While we here at Vascular Specialists think all your veins and arteries are amazing, there’s one in particular that does a simply super job – and your life quite literally depends upon it.
Your aorta is the largest artery in your body, about the thickness of a garden hose. It begins at the top of the heart, connecting with the left ventricle at the aortic arch. Along its way down your body, before splitting into the two iliac arteries at the bottom of your abdomen, the aorta supplies blood to your head, brain, neck and arms, your heart, your ribs and chest, and most of your major organs in your abdomen.
Because the health of your aorta is so vital to your well-being, any sign of an abdominal aortic aneurysm must be carefully monitored. An abdominal aortic aneurysm, or AAA, is a balloon-like bulge, a weakened area, of the lower part of your aorta. An AAA can be very small and nearly impossible to detect, never enlarging and never rupturing. An AAA can “dissect” and split the walls of the artery, causing blood leakage. An AAA can also grow very quickly and dangerously, rupturing and requiring, if possible, emergency surgery. Nearly 9,900 people in the U.S. died from AAA in 2014.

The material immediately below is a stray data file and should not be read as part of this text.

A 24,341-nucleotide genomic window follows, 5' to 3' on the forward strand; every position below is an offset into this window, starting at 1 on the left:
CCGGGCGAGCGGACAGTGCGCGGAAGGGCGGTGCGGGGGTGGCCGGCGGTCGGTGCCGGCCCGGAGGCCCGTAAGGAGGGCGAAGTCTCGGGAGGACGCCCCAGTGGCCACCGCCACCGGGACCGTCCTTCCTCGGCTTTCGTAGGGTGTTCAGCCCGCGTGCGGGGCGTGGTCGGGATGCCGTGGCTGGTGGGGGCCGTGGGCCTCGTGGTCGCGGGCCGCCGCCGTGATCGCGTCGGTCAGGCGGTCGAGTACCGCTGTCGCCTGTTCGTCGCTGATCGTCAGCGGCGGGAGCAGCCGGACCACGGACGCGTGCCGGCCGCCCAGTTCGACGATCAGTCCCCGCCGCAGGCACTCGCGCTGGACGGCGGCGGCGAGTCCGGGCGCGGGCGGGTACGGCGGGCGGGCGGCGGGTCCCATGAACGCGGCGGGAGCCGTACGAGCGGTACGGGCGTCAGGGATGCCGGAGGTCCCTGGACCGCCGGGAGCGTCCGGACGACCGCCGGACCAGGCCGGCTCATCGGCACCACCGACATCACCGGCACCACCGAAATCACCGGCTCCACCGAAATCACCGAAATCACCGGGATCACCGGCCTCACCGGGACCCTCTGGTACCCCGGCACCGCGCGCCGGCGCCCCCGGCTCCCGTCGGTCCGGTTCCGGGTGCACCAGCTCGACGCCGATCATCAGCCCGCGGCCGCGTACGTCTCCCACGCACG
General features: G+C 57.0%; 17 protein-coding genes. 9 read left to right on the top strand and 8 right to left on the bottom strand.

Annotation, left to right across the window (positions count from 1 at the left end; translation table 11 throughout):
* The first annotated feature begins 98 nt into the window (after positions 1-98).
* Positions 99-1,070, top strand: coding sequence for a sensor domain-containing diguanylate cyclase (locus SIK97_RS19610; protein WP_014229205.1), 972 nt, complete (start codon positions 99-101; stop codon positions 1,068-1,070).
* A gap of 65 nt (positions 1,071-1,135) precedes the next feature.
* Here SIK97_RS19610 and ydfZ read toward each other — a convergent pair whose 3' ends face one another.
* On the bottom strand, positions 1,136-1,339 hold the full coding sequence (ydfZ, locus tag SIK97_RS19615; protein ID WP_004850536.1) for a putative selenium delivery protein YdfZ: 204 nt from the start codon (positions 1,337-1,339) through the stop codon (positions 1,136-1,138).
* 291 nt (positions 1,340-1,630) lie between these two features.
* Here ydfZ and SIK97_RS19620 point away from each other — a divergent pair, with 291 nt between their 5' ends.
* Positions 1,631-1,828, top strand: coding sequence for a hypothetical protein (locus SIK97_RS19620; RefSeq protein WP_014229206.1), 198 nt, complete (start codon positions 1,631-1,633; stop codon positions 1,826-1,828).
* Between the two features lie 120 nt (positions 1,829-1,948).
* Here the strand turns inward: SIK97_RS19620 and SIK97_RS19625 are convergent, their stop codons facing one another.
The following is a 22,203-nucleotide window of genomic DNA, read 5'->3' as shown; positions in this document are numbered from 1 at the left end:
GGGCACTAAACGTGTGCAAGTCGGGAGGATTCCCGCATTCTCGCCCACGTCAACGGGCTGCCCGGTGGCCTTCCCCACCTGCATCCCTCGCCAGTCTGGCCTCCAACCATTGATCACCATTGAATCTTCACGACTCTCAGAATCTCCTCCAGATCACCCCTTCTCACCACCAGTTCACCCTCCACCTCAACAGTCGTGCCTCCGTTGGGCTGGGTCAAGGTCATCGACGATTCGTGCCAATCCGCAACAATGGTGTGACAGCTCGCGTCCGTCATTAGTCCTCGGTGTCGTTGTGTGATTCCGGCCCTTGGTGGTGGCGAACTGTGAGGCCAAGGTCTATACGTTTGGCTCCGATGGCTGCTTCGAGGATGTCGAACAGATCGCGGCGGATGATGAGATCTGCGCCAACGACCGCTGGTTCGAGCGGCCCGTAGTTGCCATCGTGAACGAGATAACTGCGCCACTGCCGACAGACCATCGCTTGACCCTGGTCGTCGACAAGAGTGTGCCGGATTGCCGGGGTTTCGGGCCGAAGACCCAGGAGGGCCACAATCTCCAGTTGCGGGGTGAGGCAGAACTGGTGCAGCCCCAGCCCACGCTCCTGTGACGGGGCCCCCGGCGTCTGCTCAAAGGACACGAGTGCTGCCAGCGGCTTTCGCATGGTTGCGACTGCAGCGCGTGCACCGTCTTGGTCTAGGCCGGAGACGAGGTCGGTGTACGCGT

Your risk of AAA increases when you:
- are male
- are over 65
- have ever smoked
- have a family history of AAA
- have high blood pressure or hypertension
- have atherosclerosis or hardening of the arteries
If you have 3 or more of these risk factors, you should be screened via ultrasound for AAA.
The causes of AAA are:
- high blood pressure
- disease in the aorta
- trauma or injury, a sudden and intense blow to the chest
- bacterial or fungal infections in the aorta
Most often, AAA develops with little to no symptoms. However, if you have risk factors and feel any of the following, call Vascular Specialists immediately:
- pulsating pain near your navel or belly button
- deep, constant pain in your abdomen
- unexplained back pain
- cold foot or feet, with blue or black toe(s)
- unexplained fever or weight loss
If you are diagnosed with AAA, the method of treatment will depend upon the severity of your condition. We may recommend immediate surgery depending upon the size of your AAA relative to the size of your body frame, height and weight. We may also take a “wait-and-see approach,” regularly monitoring the development of AAA. If you are not already taking medication for hypertension and atherosclerosis, we will prescribe it. If you smoke, we offer guidelines to quit. We will also recommend lifestyle and diet changes, including exercise that raises your heart rate every day.
If you have concerns about your aortic or vascular health, give Vascular Specialists a call at (815) 824-4406. Dr. Tanquilut, Dr. Pradhan and our professional staff will be happy to answer your questions!